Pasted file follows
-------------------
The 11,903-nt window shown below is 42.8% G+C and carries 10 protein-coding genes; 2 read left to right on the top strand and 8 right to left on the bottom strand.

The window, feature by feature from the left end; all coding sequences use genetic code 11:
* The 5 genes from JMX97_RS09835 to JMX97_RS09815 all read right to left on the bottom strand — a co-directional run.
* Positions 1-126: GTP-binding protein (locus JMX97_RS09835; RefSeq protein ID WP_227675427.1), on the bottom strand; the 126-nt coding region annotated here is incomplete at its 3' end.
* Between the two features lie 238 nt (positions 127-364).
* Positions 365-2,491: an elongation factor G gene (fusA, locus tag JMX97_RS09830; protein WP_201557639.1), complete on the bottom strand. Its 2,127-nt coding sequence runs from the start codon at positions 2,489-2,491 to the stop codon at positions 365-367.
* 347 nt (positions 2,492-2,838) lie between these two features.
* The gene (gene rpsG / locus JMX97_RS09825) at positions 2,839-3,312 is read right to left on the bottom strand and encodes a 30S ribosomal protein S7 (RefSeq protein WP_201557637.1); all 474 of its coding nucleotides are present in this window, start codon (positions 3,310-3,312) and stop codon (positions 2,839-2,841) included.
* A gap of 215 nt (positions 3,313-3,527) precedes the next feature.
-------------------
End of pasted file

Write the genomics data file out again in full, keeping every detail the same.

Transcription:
The 11,903-nt window shown below is 42.8% G+C and carries 10 protein-coding genes; 2 read left to right on the top strand and 8 right to left on the bottom strand.

The window, feature by feature from the left end; all coding sequences use genetic code 11:
* The 5 genes from JMX97_RS09835 to JMX97_RS09815 all read right to left on the bottom strand — a co-directional run.
* Positions 1-126: GTP-binding protein (locus JMX97_RS09835; RefSeq protein ID WP_227675427.1), on the bottom strand; the 126-nt coding region annotated here is incomplete at its 3' end.
* Between the two features lie 238 nt (positions 127-364).
* Positions 365-2,491: an elongation factor G gene (fusA, locus tag JMX97_RS09830; protein WP_201557639.1), complete on the bottom strand. Its 2,127-nt coding sequence runs from the start codon at positions 2,489-2,491 to the stop codon at positions 365-367.
* 347 nt (positions 2,492-2,838) lie between these two features.
* The gene (gene rpsG / locus JMX97_RS09825) at positions 2,839-3,312 is read right to left on the bottom strand and encodes a 30S ribosomal protein S7 (RefSeq protein WP_201557637.1); all 474 of its coding nucleotides are present in this window, start codon (positions 3,310-3,312) and stop codon (positions 2,839-2,841) included.
* A gap of 215 nt (positions 3,313-3,527) precedes the next feature.